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Declaration of Parentage: resolving family ancestry, questions about parentage and birth certificates

30 November 2021

Millions of people around the world are embracing direct-to-consumer DNA tests to explore personal ancestry and resolve issues about genetic identity, parentage and status. These at home DNA tests can result in unexpected outcomes as people trace genetic relatives, parents and donors. They can also create complex issues about biological and legal parentage as increasing numbers of people seek to resolve their parentage under English law and rectify birth certificates. This is in turn bringing into focus the relevance and significance of applications for Declarations of Parentage in the English Family Court.


There are a range of reasons for wanting to trace a biological parent or biological relatives. These can include a deep seated need and desire to:

  • Inform an individual’s sense of identity.
  • Increase understanding about family health and genetic legacy.
  • Build and grow family networks.
  • Compile family trees and gain understanding about family ancestry and lineage.
  • Resolve issues around biological and legal parentage and birth certificates.

In doing so, this can lead to unexpected discoveries about conception, maternity and paternity and unknown siblings and relatives. Whilst this information can have positive outcomes, it can also cause distress and have a serious impact on individuals and families in the absence of skilled management.

Legal parentage

Identifying and tracing a biological parent via a direct-to-consumer genetic test can raise complex legal issues about parentage. In addition, a biological parent is not always a legal parent.  Adoption along with the growing uptake of assisted conception (e.g. IVF, egg and sperm donation, surrogacy and co-parenting arrangements) have increasingly disconnected the relationship between biological and legal parentage in law.

The importance of legal parentage should not be underestimated because it creates a legal relationship between a parent and a child under English law and legal relationships between wider family members (e.g. grandparents, siblings, aunts, uncles and cousins). Legal parentage creates financial rights and responsibilities, including inheritance rights. It dictates birth registration and birth certificate arrangements. It can give rise to a claim for citizenship, nationality and a passport. It confers legal status and identity upon a parent and a child.  It can also inform the involvement of a parent and wider family in a child’s life.

Legal parentage can create difficult and challenging issues depending upon the circumstances of conception as well as the operation of English common law or statute.  Resolving issues and disputes around legal parentage and the status, rights and responsibilities that flow from this can require expert navigation of complex fertility and family law. It can create emotionally charged situations, strain relationships and result in legal proceedings including an application for a Declaration of Parentage and contested financial claims.

When and how might I apply for a Declaration of Parentage?

A Declaration of Parentage application is a bespoke application made in the English Family Court under s55A of the Family Law Act 1986. Each case is carefully assessed by the English Court to ensure that it meets the relevant legal criteria and has sufficient supporting evidence. If granted, it can declare that a specified person is (or is not) a legal parent of an individual and lead to the re-registration of that individual’s birth certificate under English law.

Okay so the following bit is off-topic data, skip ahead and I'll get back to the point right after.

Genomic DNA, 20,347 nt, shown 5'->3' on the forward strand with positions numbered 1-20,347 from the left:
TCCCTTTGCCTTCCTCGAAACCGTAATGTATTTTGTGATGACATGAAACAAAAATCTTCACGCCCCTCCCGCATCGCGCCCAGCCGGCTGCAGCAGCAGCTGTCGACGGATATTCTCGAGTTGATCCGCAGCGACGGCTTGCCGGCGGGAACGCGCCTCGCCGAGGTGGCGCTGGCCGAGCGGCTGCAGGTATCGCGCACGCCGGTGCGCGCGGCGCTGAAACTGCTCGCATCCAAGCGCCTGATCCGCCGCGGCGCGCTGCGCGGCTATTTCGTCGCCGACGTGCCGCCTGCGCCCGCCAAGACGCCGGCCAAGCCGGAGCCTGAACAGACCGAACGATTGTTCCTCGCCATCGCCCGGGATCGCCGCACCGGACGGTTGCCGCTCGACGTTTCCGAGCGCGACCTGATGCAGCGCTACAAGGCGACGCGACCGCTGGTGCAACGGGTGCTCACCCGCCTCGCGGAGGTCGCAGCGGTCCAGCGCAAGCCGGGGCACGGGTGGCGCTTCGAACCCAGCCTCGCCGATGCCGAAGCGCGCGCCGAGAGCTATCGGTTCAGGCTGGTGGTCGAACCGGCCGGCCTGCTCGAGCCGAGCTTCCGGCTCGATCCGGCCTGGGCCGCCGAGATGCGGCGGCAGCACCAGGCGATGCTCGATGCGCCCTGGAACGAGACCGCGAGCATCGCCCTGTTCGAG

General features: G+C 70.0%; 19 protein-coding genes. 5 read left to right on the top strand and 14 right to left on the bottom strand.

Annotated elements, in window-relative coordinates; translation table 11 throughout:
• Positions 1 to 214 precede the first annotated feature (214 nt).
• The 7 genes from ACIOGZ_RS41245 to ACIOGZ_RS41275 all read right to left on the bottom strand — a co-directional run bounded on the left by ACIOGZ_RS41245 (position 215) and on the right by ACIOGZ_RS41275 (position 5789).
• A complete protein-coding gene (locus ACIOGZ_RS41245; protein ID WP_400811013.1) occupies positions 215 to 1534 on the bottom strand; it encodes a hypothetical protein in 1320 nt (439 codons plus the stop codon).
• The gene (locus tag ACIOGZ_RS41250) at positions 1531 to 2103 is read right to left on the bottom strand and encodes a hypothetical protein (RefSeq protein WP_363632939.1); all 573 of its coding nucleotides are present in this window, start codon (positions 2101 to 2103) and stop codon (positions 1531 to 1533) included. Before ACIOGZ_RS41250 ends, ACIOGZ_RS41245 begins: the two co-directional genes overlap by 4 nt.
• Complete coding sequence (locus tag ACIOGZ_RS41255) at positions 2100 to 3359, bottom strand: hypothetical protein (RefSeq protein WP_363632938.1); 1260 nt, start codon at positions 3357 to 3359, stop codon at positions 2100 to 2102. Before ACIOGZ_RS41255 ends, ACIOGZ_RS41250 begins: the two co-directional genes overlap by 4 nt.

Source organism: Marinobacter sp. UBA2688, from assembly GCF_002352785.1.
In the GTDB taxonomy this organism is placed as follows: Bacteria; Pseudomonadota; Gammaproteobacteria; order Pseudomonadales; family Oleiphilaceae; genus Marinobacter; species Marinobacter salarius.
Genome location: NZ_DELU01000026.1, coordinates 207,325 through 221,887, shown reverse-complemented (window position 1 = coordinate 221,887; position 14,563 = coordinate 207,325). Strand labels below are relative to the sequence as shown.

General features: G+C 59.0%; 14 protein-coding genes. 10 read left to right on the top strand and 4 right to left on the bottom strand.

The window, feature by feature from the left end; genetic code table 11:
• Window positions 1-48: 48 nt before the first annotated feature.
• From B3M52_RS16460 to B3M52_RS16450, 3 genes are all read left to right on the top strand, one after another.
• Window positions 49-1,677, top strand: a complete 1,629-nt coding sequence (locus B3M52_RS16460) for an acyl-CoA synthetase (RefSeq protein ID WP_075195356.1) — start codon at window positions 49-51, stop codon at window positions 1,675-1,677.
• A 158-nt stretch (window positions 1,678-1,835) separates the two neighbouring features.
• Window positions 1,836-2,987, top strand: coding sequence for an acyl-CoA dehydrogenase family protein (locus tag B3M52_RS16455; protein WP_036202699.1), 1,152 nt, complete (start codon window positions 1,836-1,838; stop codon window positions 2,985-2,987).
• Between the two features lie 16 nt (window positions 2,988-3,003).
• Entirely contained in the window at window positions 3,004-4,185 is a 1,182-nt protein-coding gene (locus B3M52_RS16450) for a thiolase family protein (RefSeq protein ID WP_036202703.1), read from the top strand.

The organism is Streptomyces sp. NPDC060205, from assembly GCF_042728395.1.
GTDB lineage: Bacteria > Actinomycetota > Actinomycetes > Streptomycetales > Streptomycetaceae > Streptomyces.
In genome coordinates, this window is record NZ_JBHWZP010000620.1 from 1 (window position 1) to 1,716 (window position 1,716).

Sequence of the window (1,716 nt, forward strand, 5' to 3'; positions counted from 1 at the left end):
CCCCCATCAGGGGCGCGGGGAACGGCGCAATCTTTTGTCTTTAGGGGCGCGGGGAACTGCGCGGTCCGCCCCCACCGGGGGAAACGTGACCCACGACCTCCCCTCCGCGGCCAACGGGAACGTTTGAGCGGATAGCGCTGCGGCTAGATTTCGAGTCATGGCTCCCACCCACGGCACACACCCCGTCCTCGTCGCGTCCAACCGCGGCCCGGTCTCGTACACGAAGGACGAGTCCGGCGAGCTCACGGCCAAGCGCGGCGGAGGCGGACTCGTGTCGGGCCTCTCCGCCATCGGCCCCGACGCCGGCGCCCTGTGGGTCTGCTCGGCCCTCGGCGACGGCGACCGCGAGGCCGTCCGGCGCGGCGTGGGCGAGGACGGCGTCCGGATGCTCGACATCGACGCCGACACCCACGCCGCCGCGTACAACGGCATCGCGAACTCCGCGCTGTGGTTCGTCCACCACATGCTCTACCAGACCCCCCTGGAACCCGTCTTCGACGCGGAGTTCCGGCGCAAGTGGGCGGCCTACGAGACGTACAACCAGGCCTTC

A Declaration of Parentage application can encompass a range of legal issues relating to legal parentage, personal identity and legacy, medical and genetic history, citizenship and nationality (and issues related to applications for EU passports post Brexit), financial rights and responsibilities. It can be used in a range of situations to seek to resolve:

  • An issue about biological and legal parentage following a direct-to-consumer DNA test (e.g. following a DNA test through AncestryDNA, 23andMe, MyHeritage).
  • Omission or errors in completion of patient HFEA consent forms at UK fertility clinics, calling into question the legal parentage of a non-birth parent for their child.
  • A dispute about an individual or child’s legal father or second legal parent.
  • An issue or dispute about an individual or child’s birth certificate (e.g. to add or remove a parent).
  • Dispute about paternity/legal parentage and financial provision for a child or individual.

The value of specialist fertility and family law advice

Specialist fertility and family law advice can provide legal and practical advice and assistance to help individuals and families navigate direct-to-consumer genetic testing and the associated family and fertility law issues and implications. It can:

  • Advise on options for opening and managing dialogue with biological parents and relatives.
  • Provide expert legal advice in respect of legal parentage claims.
  • Advise, represent or defend individuals in respect of an application for a Declaration of Parentage.
  • Create tailored legal action plan to proactively manage complex family situations and dynamics.

Need a Declaration of Parentage? If you would like to discuss your situation or you would like specialist legal parentage, fertility and family law advice contact Louisa Ghevaert by email  or by telephone +44 (0)20 7965 8399.

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